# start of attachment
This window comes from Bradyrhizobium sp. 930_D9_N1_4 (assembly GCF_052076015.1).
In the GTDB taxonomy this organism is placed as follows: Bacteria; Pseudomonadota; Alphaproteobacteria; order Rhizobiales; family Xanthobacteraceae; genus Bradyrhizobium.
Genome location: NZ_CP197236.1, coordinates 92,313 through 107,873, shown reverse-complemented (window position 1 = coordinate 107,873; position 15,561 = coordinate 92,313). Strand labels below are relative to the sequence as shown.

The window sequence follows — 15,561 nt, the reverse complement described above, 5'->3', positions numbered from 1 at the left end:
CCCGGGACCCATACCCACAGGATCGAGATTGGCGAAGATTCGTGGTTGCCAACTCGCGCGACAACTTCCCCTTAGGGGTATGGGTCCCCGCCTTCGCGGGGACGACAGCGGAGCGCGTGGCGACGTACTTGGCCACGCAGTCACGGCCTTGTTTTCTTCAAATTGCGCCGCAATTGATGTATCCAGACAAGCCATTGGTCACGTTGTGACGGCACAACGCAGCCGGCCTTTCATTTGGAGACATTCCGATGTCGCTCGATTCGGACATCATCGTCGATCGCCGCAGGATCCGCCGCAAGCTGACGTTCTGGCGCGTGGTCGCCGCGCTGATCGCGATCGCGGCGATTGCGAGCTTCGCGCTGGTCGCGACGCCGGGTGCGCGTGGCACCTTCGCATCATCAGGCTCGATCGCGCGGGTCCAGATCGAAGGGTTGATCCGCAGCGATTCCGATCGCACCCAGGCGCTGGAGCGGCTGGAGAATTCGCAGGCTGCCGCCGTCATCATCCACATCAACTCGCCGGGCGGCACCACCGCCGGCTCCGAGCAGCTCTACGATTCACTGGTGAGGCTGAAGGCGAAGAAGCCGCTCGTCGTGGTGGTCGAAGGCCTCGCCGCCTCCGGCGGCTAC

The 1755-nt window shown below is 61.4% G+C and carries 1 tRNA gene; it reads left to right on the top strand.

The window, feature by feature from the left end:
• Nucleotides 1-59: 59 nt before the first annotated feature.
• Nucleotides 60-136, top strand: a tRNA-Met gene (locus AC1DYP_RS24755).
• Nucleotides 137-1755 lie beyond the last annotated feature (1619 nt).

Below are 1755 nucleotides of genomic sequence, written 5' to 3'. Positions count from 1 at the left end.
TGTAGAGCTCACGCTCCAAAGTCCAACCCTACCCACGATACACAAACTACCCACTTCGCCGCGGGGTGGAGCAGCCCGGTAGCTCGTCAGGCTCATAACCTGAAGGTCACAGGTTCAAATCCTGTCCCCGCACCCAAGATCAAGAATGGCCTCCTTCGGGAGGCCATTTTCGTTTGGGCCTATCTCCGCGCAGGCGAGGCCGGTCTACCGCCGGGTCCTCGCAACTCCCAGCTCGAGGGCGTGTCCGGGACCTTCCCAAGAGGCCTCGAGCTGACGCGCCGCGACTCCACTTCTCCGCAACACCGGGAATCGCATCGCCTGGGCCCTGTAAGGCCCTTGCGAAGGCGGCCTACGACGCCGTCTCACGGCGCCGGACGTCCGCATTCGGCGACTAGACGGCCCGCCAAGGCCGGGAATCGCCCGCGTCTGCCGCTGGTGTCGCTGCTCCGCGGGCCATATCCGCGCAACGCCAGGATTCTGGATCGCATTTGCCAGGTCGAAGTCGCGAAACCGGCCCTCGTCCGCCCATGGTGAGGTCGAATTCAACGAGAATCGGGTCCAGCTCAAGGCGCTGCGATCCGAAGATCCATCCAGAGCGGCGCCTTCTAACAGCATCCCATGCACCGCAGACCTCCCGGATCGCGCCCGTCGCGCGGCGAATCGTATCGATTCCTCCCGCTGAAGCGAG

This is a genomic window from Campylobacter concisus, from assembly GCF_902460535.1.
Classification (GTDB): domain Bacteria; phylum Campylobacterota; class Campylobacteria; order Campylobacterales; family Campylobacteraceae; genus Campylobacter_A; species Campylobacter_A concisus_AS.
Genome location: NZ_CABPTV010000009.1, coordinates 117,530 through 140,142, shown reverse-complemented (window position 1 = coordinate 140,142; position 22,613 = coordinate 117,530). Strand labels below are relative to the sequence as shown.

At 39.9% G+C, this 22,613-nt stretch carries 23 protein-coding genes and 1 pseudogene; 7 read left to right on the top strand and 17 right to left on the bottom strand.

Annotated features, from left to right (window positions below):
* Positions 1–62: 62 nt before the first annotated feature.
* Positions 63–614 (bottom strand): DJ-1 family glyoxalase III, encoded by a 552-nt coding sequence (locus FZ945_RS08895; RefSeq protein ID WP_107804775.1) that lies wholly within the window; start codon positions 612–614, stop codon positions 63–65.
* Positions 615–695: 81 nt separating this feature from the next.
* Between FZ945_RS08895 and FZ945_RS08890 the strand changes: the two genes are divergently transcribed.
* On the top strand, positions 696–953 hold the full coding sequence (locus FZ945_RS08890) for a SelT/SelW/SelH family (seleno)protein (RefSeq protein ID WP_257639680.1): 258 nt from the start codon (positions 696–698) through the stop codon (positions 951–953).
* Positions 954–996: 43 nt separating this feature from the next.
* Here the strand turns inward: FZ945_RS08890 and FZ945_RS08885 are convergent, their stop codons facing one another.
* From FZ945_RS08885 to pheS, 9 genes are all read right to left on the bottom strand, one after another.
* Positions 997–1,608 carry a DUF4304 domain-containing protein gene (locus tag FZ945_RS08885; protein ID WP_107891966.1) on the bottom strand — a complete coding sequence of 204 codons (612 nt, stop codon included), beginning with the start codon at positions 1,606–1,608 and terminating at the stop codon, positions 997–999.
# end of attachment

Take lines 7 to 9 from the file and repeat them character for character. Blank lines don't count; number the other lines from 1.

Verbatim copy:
The window, feature by feature from the left end:
• Nucleotides 1-59: 59 nt before the first annotated feature.
• Nucleotides 60-136, top strand: a tRNA-Met gene (locus AC1DYP_RS24755).